When it comes to creating a password, many of us focus on devising a combination of letters, numbers and symbols that we will always be able to remember. According to technology expert Burton Kelso, it is human nature to fall into a predictable routine of creating passwords. “We tend to create passwords based on things familiar to us such as common words, names and locations,” he explains. “Then we try to make things complicated for a hacker by adding a capital letter, a number, or a special character.” However, unless we come up with unpredictable passwords, we are giving hackers an easy way to break into our accounts.
But, as they say, knowledge is power. To stay safe online on your phone or other devices, you need to know a few secrets that hackers don’t want you to know—including the fact that they’ll first try these common methods and passwords in order to get their hands on your personal information.
They start off with a password list
Kelso explains that there are several websites that offer “popular password” lists. While the intention of most of them is to encourage people to shy away from the most commonly used passwords, they are a great starting point for hackers. Mark Burnett, a security consultant and researcher, recently published 10 million passwords on his website Xato, in order to provide a better understanding of how people formulate passwords. However, it also gives hackers a really good place to start.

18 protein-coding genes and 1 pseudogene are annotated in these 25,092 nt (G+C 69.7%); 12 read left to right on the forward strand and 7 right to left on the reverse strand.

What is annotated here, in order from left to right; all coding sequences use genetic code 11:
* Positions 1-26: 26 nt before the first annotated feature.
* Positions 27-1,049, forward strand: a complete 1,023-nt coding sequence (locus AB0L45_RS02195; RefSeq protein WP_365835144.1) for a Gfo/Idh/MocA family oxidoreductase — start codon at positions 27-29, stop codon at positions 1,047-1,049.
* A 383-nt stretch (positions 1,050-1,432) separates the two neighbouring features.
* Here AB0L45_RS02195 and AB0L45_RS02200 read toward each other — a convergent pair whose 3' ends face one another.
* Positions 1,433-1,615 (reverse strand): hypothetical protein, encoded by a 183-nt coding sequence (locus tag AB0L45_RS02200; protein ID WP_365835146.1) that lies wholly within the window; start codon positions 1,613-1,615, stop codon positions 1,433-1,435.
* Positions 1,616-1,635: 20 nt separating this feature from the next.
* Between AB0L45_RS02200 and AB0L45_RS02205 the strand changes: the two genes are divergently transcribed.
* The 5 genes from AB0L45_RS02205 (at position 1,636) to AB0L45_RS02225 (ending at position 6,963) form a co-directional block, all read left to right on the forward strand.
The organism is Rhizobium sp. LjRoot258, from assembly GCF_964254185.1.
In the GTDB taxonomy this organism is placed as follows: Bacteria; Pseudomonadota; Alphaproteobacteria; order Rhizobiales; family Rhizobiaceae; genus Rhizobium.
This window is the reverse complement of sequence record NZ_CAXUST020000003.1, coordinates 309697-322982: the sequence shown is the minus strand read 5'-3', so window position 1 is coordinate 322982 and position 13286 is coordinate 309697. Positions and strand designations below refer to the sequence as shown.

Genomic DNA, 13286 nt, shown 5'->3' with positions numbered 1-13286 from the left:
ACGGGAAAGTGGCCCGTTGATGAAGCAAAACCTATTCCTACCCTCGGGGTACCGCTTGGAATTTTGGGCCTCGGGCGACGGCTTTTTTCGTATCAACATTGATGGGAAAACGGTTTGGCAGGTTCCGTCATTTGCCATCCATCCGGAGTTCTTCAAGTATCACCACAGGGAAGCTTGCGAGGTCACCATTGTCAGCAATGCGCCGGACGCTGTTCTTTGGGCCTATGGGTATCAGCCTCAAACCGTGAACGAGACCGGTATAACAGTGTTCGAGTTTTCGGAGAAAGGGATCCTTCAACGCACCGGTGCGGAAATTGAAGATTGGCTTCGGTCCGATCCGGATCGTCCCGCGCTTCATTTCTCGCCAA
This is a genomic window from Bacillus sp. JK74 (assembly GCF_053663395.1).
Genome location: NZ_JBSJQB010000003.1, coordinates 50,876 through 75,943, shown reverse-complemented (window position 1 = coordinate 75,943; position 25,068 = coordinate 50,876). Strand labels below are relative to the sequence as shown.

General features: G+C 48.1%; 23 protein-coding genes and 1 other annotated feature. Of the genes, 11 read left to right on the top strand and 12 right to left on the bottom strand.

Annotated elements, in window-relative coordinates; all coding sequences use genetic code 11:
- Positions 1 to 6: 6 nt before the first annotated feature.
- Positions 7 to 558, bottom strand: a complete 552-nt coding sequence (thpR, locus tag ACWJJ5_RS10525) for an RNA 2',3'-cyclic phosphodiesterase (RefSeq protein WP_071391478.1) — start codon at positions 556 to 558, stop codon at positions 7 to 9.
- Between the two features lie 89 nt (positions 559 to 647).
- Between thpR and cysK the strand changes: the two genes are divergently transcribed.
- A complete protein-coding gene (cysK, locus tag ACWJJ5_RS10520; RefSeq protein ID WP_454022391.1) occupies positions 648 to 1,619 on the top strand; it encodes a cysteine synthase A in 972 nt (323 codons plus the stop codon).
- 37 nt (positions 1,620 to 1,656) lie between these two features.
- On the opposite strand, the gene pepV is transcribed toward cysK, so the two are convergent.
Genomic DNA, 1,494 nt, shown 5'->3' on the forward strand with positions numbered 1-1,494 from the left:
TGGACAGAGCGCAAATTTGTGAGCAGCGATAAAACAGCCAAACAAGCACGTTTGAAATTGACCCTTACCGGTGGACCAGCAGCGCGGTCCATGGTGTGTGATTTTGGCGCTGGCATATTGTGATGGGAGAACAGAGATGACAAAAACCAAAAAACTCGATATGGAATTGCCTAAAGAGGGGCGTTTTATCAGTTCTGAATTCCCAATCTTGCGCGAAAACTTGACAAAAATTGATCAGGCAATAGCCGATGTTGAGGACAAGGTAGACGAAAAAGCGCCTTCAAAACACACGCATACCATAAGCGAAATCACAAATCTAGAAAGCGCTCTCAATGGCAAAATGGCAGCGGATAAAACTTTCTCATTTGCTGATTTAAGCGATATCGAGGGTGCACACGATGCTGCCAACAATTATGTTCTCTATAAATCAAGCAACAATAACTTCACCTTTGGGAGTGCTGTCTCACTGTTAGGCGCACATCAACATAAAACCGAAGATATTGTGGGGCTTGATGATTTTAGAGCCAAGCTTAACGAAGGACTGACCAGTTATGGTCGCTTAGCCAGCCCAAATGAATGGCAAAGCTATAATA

Sequential number combinations
The trend of using number combinations has continued, according to a list of the top 200 most common passwords of 2020 released by NordPass. Many of the top 10 passwords – a whopping seven, in fact – included simple number combinations of 1 through 10 with seven of the top 10 being number combinations.